Wednesday, October 26, 2016

“City Terrace needs some murals”

That’s what Willie Herron III recalls thinking in the 1960s after moving to City Terrace, which lacked public art, let alone any museums or galleries.  Herron, who later emerged as one of the area’s leading Chicano artists, and others eventually painted numerous murals across the stores, churches, alleys  and apartments that line the hilly streets of City Terrace. But many of those public artworks have faded away or disappeared completely. Now, Herron and others are trying to revive interest and appreciation of the City Terrace murals among a younger generation.

Herron appears in a new video – Surrounded by Art: The Murals of City Terrace – produced by the students and staff of the City Terrace Library.   It serves  as a lesson in neighborhood and art history. The murals were needed, said Herron, so “when people drive by and go walk to the store…they are surrounded by art.”

Eastsider Advertising


  1. I’ve never seen a mural which I would call art. Some qualify as good craft, but many are just eyesores and look created by someone on a bad meth trip. I’ve viewed true art all my life, and I’ve met and known true artists. But calling common Los Angeles murals “art” is really an affront to real artists. We need to have more respect for true art and we also need higher standards for the use of that word.

    • “The wall that cracked open” by Willie Herron is known all over the world as one of the most important pieces of public mural related art, if not THE most important. To not find artistic merit in this piece of art only shows how narrow your scope of the definition is. Also he’s a genuinely cool guy who works tirelessly preserving many important murals in Los Angeles, a lot of them not his own. Opinions are like buttholes, I guess….

      • Sorry, Moody, for I am not joining in the “group think” of folks you may point to as proof of artistic merit. In the mural you mention, I see a bombastic and over the top effort of trying to convey various emotions and circumstance, but that does not qualify it as art. I would agree that the mural is evidence of a degree of craft. That being said, the piece does not move me, and it makes me turn away from it. Opinions are like other organs, like the brain, the eyes, and the heart, and yes everyone has one. Trying to reduce my opinion in the crude manner you did is in keeping with someone who would find that work “artistic.”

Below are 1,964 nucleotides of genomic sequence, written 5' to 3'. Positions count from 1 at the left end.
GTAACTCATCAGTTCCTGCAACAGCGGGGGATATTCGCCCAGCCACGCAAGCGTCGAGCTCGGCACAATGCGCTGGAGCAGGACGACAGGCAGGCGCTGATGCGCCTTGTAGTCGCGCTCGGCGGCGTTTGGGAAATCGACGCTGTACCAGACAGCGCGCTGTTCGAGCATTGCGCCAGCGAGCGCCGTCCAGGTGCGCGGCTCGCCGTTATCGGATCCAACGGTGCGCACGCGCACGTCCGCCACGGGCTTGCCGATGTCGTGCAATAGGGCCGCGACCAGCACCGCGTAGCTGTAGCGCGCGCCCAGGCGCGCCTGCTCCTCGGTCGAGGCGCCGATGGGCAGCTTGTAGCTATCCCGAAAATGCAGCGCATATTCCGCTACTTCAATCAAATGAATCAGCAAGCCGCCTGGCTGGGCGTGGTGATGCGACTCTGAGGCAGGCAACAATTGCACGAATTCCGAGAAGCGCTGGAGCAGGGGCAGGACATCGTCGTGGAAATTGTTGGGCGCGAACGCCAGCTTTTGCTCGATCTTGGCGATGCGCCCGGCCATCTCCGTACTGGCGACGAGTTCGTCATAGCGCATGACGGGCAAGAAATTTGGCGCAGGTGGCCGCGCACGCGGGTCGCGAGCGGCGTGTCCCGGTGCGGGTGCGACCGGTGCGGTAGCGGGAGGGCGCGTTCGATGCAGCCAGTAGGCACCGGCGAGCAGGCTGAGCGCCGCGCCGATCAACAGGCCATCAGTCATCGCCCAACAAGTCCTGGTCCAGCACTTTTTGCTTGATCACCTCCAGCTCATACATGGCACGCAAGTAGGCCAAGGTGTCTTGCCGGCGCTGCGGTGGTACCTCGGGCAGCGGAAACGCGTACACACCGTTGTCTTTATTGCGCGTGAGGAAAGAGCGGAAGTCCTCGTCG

• Yes, but you describing these murals as eyesores, created by someone on a bad meth trip is surely taking the high road? Please educate us on what good art is? I recall Jean-Michel Basquiat’s paintings being quite bombastic, conveying various emotions and circumstance. Or is City Terrace geographically relegated only to folk art?

  2. I too have an elitist opinion on things.

Post a Comment

Please keep your comments civil and on topic and refrain from personal attacks. The moderator reserves the right to edit or delete any comments. The Eastsider's Terms of Use and Privacy Policy apply to comments submitted by readers. Required fields are marked *